Thursday, August 18, 2011

Push Press or Push Jerk

5-10 minutes rest, then-

3 rounds for time of:
6 Push Jerk (185/125)
9 Lateral Burpees
12 Handstand Push-ups

Angelo and Reese having some fun with the tires during a Saturday 9am workout.

Today you have your choice (based on which lift you’ve completed less recently) of establishing a 1 rep max in either the Push Press or the Push Jerk. Either way, you’re going overhead baby. Let’s talk about the role of the abs for these lifts.

Athletically, the abdominals primary role is midline stabilization, not trunk flexion. They are critical to swimming, running, cycling, and jumping, but never is their stabilizing role more critical than when attempting to drive loads overhead, and, of course, the heavier the load the more critical the abs role becomes. We train our athletes to think of every exercise as an ab exercise but in the overhead lifts, it’s absolutely essential to do so. It is easy to see when an athlete is not sufficiently engaging the abs in an overhead press – the body arches so as to push the hips, pelvis, and stomach ahead of the bar. Constant vigilance is required of every lifter to prevent and correct this postural deformation. So protect yourself and TIGHTEN UP when going overhead!!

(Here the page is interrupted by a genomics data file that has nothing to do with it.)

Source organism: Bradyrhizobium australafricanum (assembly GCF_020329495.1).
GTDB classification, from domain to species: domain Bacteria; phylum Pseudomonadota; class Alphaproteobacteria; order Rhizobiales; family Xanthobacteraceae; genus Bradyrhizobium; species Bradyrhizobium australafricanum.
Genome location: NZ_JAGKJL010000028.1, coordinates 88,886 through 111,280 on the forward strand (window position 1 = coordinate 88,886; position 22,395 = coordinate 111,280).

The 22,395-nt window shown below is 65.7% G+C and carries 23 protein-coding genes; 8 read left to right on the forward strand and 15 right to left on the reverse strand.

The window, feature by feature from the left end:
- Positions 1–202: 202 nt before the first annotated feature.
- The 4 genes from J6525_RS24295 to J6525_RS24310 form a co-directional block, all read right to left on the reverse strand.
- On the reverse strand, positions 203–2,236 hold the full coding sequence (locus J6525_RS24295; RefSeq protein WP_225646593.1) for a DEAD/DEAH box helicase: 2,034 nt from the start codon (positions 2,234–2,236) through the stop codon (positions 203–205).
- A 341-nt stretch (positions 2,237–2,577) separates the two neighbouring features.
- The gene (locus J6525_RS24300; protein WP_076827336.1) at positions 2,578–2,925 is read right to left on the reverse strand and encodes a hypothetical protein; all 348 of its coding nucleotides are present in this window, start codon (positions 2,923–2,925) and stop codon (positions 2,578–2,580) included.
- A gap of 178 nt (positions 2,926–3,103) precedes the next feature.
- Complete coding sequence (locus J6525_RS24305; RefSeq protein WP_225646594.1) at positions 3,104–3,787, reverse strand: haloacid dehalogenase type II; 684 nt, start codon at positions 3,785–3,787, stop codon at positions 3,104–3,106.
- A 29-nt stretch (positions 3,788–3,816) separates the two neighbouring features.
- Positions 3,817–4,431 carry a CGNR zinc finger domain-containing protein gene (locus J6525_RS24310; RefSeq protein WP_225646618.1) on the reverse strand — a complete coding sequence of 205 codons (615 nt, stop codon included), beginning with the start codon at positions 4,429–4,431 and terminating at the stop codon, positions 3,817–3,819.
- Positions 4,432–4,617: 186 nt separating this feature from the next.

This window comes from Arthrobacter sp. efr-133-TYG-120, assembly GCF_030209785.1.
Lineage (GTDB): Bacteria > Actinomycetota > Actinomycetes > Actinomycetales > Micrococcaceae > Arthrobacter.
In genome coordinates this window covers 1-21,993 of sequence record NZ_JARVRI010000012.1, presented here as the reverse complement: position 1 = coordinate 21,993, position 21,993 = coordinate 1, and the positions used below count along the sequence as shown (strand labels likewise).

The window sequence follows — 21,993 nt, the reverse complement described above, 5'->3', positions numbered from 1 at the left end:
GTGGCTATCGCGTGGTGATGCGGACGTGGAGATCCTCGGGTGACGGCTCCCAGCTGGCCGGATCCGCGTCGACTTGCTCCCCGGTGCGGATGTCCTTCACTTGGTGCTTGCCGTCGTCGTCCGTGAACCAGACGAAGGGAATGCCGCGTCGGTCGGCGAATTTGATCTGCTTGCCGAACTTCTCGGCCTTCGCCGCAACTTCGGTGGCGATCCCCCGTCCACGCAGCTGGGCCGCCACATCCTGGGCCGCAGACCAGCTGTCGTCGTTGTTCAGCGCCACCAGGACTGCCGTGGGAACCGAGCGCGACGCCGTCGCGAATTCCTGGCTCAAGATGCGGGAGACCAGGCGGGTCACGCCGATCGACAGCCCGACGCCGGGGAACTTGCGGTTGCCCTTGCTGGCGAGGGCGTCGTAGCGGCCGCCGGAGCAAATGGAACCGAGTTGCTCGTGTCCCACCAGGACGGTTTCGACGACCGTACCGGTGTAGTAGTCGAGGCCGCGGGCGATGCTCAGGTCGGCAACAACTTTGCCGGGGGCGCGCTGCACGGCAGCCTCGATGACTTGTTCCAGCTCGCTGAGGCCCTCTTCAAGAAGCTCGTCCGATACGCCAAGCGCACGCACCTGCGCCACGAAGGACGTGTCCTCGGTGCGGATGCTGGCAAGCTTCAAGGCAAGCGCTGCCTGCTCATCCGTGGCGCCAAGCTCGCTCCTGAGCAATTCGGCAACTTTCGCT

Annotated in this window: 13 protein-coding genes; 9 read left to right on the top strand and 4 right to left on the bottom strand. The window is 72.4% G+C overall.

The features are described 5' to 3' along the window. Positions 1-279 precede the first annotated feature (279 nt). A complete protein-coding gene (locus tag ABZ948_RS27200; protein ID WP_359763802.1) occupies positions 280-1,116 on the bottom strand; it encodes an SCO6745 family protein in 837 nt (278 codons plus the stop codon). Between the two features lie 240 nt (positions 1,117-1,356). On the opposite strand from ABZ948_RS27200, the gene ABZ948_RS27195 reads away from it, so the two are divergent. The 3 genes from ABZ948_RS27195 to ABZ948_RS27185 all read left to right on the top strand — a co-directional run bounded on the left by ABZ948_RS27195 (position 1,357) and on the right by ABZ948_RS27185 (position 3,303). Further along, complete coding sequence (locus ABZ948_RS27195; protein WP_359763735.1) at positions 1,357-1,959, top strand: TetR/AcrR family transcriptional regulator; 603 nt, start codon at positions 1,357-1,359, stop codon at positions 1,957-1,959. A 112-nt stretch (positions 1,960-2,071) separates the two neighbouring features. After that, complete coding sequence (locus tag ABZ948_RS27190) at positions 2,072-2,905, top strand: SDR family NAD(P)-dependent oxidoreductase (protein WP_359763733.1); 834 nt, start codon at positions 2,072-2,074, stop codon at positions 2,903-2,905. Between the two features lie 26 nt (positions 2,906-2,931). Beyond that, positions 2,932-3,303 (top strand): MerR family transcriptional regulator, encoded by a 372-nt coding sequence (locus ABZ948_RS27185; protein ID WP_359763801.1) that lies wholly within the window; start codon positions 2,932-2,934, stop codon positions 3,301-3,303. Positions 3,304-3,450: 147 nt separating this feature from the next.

If you are comfortable with these movements and would you like some extra credit homework – Try this some time:

Start with 95# and push press or jerk 15 straight reps, then rest 30 seconds. Repeat four more times, 15 reps each time. Go up in weight only when you can complete all five sets with only thirty seconds rest between each and do not pause in any set.

And this:

Repetition one: shoulder press, repetition two: push press, repetition three: push jerk. Repeat until shoulder press is impossible, then continue until push press is impossible, then five more push jerk. Start w/95# and go up only when the total reps exceed thirty.